The Luxe Life
BY GARY WALTHER
May 8, 2003 -- Now that Iraq is on the rocky road to democracy, can we talk about making love instead of making war? Just for a minute? Because the war was far more telegenic than the aftermath is going to be, and, sooner or later, you're going to want to escape from this Middle East remake of Birth of a Nation--and with your significant other. Maybe not tomorrow but soon. To a place where night goes with cap, not vision goggles.
Which is why I've put together this list of eight romantic places. They're your targeting options. How do I know they're romantic? Because I've been to most of them alone--that's one definition of a travel writer--and they still worked their magic.
California: Villa Sureau This two-bedroom villa, richly furnished in Empire style, is part of the 10-room Château du Sureau, in northern California. The villa comes with its own 24-hour butler staff--and almost with its own national park: Yosemite is just 17 miles up the road. Plus the hotel restaurant is first rate if you tire of being waited on hand and foot. Nightly rate: $2,800; telephone: 559-683-6860.
Mexico: Villas de Careyes This notch in Mexico's Pacific coast is an inter-national playground, the country's Positano. The seven architectural-statement villas are the stages for an endless round of house parties in season (Novem-ber through March). But the Villas de Careyes are also the last word in baronial privacy, each one perched on the cliffs above the bay. They share a common architectural style: a four-story, open-air, palapa-roofed living-and-dining area; lots of all-white bedrooms with fabulous sea views; and large, built-in pools. Perfect for the two of you and Bob and Carol and Ted and Alice. Including staff, nightly rates range from $1,200 to $4,500 per villa in high season; telephone: 011-52-315-3510-320.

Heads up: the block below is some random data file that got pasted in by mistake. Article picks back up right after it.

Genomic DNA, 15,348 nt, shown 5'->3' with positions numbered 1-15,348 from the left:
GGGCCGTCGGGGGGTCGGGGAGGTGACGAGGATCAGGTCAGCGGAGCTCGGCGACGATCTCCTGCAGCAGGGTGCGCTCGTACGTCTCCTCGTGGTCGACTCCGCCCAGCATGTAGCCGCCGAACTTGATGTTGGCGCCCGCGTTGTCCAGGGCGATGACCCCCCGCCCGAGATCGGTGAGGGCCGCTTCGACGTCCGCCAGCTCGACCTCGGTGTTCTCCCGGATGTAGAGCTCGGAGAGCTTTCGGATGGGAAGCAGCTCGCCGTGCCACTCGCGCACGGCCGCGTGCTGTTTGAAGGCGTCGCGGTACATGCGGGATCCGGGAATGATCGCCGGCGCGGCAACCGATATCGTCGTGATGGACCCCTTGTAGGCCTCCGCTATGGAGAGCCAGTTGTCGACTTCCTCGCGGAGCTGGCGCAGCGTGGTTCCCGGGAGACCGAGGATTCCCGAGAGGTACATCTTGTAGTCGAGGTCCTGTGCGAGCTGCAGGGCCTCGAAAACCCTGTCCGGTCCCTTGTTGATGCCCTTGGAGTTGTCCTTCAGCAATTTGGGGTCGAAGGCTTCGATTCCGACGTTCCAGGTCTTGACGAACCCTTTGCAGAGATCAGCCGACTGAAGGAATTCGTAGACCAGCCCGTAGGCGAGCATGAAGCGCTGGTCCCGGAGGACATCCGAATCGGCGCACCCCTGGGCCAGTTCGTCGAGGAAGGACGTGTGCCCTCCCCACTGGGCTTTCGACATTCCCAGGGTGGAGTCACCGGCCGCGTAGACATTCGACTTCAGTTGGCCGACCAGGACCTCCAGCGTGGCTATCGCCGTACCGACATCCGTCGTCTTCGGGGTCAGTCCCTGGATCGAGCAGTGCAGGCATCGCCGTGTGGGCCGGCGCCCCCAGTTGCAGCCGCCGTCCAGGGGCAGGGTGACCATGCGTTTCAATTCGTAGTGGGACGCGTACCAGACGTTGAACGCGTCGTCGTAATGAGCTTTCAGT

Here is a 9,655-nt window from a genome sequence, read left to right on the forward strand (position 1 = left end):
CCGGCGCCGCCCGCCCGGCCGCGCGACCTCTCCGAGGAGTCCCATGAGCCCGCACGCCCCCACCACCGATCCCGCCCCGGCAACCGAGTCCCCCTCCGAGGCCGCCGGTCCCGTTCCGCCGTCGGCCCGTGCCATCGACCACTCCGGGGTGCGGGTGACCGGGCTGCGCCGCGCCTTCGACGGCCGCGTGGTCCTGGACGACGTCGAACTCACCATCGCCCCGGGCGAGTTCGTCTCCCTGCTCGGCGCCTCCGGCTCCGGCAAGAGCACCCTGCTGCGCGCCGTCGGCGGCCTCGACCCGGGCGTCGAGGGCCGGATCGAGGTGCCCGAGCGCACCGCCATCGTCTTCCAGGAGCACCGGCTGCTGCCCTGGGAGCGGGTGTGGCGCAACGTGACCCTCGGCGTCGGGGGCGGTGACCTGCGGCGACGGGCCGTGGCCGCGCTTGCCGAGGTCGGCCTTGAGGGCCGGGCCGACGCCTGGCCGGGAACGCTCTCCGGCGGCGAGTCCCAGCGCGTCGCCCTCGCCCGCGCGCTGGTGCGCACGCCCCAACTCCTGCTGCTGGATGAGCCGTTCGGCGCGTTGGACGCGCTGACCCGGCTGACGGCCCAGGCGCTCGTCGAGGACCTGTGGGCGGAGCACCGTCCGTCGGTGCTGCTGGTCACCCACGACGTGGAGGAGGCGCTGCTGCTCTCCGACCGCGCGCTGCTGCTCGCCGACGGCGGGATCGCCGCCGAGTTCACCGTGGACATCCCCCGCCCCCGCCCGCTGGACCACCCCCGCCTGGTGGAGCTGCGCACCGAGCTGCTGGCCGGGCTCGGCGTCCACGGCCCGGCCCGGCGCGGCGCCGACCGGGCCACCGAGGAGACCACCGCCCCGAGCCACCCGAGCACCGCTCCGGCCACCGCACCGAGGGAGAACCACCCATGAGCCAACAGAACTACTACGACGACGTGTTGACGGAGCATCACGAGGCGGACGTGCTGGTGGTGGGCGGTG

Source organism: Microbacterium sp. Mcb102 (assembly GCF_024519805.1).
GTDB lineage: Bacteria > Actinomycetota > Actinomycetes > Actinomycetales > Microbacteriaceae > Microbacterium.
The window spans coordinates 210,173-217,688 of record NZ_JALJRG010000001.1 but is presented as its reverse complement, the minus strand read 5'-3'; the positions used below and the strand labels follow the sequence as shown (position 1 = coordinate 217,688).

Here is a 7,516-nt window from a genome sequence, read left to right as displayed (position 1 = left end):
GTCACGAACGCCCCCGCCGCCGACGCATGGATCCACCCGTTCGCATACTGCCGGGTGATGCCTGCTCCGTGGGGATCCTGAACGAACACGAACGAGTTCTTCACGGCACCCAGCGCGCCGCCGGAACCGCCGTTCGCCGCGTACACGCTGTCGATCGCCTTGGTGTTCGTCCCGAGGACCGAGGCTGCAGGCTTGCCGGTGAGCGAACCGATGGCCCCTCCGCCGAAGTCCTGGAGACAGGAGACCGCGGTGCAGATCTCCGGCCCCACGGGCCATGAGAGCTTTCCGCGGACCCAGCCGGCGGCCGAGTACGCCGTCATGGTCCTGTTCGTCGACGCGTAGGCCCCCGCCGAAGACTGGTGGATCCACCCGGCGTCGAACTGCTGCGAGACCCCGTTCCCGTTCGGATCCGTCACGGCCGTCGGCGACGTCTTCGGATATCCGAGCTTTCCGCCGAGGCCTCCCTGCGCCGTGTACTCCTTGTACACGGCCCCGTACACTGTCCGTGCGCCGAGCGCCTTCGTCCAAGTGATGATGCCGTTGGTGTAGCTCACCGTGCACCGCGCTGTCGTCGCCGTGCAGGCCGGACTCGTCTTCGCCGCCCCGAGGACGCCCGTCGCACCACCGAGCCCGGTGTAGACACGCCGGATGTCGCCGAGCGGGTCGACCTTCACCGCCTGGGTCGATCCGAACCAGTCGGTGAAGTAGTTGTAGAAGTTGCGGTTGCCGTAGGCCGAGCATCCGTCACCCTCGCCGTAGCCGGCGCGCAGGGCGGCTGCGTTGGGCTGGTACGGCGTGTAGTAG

Italy: Il Pellicano The hotel was born out of a torrid love affair between American socialite Patsy Daszel and British aviator Michael Graham, who found this site on the Tuscan coast near Porto Ercole and impulsively decided to build a hotel. The reason? The spot reminded them of Pelican Hill in Newport Beach, California, where they had fallen in love while watching the sunset. No longer owned by the couple, Il Pelicano today is a case study in simplicity, Italian-style: Think grilled fish and white wine, rather than culinary fireworks, breezily decorated rooms and sunbathing in rocky niches above the sea. From $325 a night; telephone: 011-39-0564-858-111.
Provence: La Bastide de Marie La Bastide de Marie is the Provençal farm-house you would do if only you had the time, the money and the designer's eye. In the heart of the Vaucluse (a.k.a. Peter Mayle country). From $400 to $640 a night; telephone: 011-33-490-72-30-20.
South Africa: Royal Malewane The animal in both of you will have a lot of company here, perhaps the most luxurious game lodge in South Africa. Royal Malewane lies in the 28,420-acre Thornybush Game Reserve (near Kruger National Park), which has some of the region's best game viewing, particularly of big cats. The lodge is done in an unabashedly romantic bush style. The seven suites, all palatial, have private plunge pools, a private gazebo, fire-places (it gets chilly in the evenings) and indoor and outdoor showers. In the dry season, July through September--the best time to visit--you may even see the Big Five on your first day. From $465 to $3,290 a night, including meals and game drives; telephone: 011-27-15-793-0150.